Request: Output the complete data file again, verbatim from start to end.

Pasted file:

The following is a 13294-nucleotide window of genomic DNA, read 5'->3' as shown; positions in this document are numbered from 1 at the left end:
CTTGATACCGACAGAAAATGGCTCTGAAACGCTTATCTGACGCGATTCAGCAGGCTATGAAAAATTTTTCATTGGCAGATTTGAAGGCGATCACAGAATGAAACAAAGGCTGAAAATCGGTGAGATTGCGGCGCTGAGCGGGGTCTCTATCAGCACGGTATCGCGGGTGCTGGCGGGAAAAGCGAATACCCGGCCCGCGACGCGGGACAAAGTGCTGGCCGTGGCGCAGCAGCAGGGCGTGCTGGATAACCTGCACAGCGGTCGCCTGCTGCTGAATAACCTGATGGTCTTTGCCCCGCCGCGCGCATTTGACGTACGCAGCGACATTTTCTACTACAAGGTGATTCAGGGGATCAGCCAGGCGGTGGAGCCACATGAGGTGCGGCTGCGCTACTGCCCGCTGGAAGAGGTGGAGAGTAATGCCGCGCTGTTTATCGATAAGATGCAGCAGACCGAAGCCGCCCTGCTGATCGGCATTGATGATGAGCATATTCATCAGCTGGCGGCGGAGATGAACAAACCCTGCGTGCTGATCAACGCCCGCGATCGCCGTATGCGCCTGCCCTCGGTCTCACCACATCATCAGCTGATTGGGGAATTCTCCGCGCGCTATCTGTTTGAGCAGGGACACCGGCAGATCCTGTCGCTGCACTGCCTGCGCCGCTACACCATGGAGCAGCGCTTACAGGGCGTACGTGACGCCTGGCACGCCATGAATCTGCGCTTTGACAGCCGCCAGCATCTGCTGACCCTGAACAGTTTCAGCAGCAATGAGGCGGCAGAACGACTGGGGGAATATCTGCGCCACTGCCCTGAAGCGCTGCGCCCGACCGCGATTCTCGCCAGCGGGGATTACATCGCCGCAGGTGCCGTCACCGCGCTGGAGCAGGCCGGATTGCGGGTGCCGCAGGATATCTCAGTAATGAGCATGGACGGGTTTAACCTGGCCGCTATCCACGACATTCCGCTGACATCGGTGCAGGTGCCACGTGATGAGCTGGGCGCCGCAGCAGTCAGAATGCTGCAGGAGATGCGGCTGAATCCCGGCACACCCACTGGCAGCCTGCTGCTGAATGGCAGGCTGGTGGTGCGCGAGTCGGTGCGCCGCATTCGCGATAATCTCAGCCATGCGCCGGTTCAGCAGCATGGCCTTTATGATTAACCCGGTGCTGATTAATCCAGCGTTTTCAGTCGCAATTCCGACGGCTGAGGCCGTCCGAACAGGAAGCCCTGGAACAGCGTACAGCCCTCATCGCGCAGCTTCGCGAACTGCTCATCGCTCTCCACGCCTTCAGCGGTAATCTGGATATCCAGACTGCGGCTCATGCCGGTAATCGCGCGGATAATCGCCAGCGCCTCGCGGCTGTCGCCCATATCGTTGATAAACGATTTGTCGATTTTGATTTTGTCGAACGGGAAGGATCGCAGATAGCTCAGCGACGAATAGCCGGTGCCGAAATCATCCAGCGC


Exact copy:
The following is a 13294-nucleotide window of genomic DNA, read 5'->3' as shown; positions in this document are numbered from 1 at the left end:
CTTGATACCGACAGAAAATGGCTCTGAAACGCTTATCTGACGCGATTCAGCAGGCTATGAAAAATTTTTCATTGGCAGATTTGAAGGCGATCACAGAATGAAACAAAGGCTGAAAATCGGTGAGATTGCGGCGCTGAGCGGGGTCTCTATCAGCACGGTATCGCGGGTGCTGGCGGGAAAAGCGAATACCCGGCCCGCGACGCGGGACAAAGTGCTGGCCGTGGCGCAGCAGCAGGGCGTGCTGGATAACCTGCACAGCGGTCGCCTGCTGCTGAATAACCTGATGGTCTTTGCCCCGCCGCGCGCATTTGACGTACGCAGCGACATTTTCTACTACAAGGTGATTCAGGGGATCAGCCAGGCGGTGGAGCCACATGAGGTGCGGCTGCGCTACTGCCCGCTGGAAGAGGTGGAGAGTAATGCCGCGCTGTTTATCGATAAGATGCAGCAGACCGAAGCCGCCCTGCTGATCGGCATTGATGATGAGCATATTCATCAGCTGGCGGCGGAGATGAACAAACCCTGCGTGCTGATCAACGCCCGCGATCGCCGTATGCGCCTGCCCTCGGTCTCACCACATCATCAGCTGATTGGGGAATTCTCCGCGCGCTATCTGTTTGAGCAGGGACACCGGCAGATCCTGTCGCTGCACTGCCTGCGCCGCTACACCATGGAGCAGCGCTTACAGGGCGTACGTGACGCCTGGCACGCCATGAATCTGCGCTTTGACAGCCGCCAGCATCTGCTGACCCTGAACAGTTTCAGCAGCAATGAGGCGGCAGAACGACTGGGGGAATATCTGCGCCACTGCCCTGAAGCGCTGCGCCCGACCGCGATTCTCGCCAGCGGGGATTACATCGCCGCAGGTGCCGTCACCGCGCTGGAGCAGGCCGGATTGCGGGTGCCGCAGGATATCTCAGTAATGAGCATGGACGGGTTTAACCTGGCCGCTATCCACGACATTCCGCTGACATCGGTGCAGGTGCCACGTGATGAGCTGGGCGCCGCAGCAGTCAGAATGCTGCAGGAGATGCGGCTGAATCCCGGCACACCCACTGGCAGCCTGCTGCTGAATGGCAGGCTGGTGGTGCGCGAGTCGGTGCGCCGCATTCGCGATAATCTCAGCCATGCGCCGGTTCAGCAGCATGGCCTTTATGATTAACCCGGTGCTGATTAATCCAGCGTTTTCAGTCGCAATTCCGACGGCTGAGGCCGTCCGAACAGGAAGCCCTGGAACAGCGTACAGCCCTCATCGCGCAGCTTCGCGAACTGCTCATCGCTCTCCACGCCTTCAGCGGTAATCTGGATATCCAGACTGCGGCTCATGCCGGTAATCGCGCGGATAATCGCCAGCGCCTCGCGGCTGTCGCCCATATCGTTGATAAACGATTTGTCGATTTTGATTTTGTCGAACGGGAAGGATCGCAGATAGCTCAGCGACGAATAGCCGGTGCCGAAATCATCCAGCGC